What does asbestos look like?


Asbestos use has a legacy that spans across decades. Millions of tonnes of raw asbestos fibre was imported and used to create thousands of asbestos containing products.

Being asbestos aware is about knowing what does asbestos look like. Scroll down the page to see just some of the asbestos containing materials used in the UK.

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What does asbestos look like?


Asbestos is a naturally occurring silicate mineral, a chain silicate to be precise. Silicates are the earths most common minerals types. Asbestos is mined out of the ground in a similar process as commonly mined minerals such as coal and talc.

Once out of the ground the asbestos is crush and milled to produce the raw fibre which can be commercially utilised. The raw asbestos fibre was then added to thousands of materials to produce asbestos containing materials.

It’s estimated that approximately 5,000 different asbestos products have been created.

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Loose Fill Asbestos

Loose fill asbestos is pure 100% loose asbestos fibre.

Loose asbestos insulation or “loose fill asbestos” is now very rare to find. This is simply down to the hazard it poses and most of it has been removed.

It was used to insulate lofts, placed as fire packing around cables and insulation between floors. Paper bags or paper sacks were filled with loose insulation, which were used for sound insulation between floors or walls.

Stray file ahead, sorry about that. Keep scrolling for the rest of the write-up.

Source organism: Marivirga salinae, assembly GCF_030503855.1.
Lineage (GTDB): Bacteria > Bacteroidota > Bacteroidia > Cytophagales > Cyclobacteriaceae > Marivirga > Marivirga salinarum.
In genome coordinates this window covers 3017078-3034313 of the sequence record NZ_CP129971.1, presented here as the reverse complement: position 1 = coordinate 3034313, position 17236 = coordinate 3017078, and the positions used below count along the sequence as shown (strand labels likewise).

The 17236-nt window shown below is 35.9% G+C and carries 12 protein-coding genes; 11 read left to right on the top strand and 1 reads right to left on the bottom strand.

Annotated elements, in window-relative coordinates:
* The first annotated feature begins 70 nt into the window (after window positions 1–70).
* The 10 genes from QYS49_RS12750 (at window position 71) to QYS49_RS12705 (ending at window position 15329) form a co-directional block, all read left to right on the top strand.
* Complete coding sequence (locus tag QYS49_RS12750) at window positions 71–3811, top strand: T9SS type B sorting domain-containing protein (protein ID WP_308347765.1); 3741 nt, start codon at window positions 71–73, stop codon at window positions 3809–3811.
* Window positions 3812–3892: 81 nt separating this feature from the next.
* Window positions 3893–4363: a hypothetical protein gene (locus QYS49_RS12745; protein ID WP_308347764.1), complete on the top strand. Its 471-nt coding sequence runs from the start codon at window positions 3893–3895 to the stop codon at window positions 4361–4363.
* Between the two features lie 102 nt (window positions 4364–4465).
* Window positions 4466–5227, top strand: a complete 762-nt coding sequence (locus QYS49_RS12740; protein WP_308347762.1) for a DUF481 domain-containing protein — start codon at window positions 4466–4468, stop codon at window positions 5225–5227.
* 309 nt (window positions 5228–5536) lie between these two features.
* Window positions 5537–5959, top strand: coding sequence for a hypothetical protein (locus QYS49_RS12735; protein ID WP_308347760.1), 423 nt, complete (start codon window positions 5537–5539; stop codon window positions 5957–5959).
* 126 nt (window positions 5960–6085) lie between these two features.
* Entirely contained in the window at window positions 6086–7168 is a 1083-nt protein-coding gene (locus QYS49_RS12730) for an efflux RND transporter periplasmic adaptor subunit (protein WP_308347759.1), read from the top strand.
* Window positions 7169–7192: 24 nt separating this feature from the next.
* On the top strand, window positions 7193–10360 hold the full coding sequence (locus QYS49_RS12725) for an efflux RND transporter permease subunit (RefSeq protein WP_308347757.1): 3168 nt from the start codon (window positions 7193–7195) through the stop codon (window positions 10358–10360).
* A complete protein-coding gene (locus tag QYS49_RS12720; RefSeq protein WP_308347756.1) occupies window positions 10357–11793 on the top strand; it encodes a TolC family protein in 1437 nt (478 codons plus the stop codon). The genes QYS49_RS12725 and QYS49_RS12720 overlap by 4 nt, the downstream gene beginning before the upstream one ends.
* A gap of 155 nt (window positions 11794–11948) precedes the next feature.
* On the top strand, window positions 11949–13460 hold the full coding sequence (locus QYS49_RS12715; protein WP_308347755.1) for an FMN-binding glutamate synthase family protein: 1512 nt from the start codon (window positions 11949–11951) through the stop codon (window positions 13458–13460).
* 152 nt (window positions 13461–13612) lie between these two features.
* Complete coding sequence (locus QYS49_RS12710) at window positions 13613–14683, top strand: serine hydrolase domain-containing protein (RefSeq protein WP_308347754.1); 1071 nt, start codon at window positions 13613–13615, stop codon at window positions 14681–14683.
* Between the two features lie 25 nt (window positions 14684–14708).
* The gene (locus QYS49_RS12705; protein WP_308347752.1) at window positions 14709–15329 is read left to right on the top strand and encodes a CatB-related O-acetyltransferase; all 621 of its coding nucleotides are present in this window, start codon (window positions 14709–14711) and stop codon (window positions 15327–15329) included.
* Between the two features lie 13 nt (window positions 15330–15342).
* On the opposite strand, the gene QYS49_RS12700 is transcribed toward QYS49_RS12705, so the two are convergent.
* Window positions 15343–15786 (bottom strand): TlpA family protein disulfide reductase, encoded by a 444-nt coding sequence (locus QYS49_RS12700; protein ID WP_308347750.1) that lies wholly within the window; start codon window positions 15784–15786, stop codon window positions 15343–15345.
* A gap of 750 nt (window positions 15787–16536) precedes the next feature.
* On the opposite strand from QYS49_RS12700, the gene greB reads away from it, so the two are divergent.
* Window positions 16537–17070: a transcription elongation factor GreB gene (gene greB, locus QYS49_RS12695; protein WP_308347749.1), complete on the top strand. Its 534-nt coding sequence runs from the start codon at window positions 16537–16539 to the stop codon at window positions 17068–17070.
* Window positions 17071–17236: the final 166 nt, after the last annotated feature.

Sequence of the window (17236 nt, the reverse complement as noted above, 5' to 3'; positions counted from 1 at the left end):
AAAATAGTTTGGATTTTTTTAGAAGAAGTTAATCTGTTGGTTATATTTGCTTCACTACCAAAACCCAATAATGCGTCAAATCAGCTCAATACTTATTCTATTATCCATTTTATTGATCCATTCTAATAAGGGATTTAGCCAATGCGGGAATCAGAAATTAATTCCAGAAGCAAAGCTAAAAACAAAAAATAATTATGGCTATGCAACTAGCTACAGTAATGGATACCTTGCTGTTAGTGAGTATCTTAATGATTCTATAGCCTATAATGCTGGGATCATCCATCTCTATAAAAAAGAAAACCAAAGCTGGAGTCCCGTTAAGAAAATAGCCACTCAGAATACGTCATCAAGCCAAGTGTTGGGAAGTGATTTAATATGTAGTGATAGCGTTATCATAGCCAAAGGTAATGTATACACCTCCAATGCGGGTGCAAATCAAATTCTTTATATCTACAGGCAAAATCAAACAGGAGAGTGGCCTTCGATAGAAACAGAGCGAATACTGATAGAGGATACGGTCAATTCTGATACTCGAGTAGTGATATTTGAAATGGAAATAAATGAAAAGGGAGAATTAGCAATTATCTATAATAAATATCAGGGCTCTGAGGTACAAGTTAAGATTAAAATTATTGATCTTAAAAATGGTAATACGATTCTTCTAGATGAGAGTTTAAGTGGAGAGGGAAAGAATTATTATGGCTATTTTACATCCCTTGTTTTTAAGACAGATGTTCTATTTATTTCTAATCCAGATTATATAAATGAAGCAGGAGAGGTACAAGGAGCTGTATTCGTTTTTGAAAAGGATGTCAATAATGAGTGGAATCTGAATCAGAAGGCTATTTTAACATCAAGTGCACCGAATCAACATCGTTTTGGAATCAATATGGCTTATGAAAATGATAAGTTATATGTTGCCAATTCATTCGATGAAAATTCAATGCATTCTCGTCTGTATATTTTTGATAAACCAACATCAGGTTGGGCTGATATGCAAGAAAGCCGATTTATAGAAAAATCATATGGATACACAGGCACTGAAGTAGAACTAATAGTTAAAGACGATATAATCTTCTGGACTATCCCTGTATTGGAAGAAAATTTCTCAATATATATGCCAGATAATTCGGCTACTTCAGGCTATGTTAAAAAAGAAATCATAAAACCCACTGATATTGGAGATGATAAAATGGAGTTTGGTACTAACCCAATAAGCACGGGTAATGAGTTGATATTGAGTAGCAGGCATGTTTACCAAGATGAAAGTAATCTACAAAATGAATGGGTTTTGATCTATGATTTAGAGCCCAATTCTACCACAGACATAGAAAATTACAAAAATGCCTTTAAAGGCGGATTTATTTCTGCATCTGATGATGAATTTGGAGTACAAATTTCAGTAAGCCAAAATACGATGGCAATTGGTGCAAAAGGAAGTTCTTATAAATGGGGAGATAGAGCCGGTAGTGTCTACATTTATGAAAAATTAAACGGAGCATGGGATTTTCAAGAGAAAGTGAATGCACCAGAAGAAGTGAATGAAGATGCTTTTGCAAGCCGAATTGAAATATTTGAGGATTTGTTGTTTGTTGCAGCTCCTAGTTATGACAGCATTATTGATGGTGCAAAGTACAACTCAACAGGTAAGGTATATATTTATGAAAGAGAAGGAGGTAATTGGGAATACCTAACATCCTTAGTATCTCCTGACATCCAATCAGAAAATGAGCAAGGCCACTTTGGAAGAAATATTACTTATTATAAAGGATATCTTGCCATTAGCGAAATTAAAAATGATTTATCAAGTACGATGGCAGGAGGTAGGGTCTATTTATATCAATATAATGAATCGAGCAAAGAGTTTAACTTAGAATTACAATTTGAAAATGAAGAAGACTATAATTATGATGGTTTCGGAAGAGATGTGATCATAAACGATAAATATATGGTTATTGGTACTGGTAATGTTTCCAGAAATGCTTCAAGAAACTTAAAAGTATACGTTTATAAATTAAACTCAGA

Key Asbestos Material Facts

Low density – Very soft material

High asbestos content – 55% - 85%

Mainly Crocidolite and Chrysotile used


Asbestos Sprayed Coating

Asbestos fibre mixed with a Portland cement binder, which was spray applied onto surfaces.

Sprayed coatings were used as thermal and anti-condensation insulation on the underside of roofs and sometimes the sides of industrial buildings and warehouses.

It was used as acoustic insulation in theatres and halls, as fire protection on steel and reinforced concrete beams/columns and on the underside of floors.

The spraying of this material on application made it go everywhere. This often gets overlooked when trying to manage this material.

Key Asbestos Material Facts

Low density – Very soft material

High asbestos content – 55% - 85%

All asbestos types used but mainly Crocidolite and Amosite



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Thermal Insultaion

This material type covers many variants and is classified as any material that was used to provide thermal insulation to an item. A hand applied/mixed insulation, which was applied to pipes and boilers.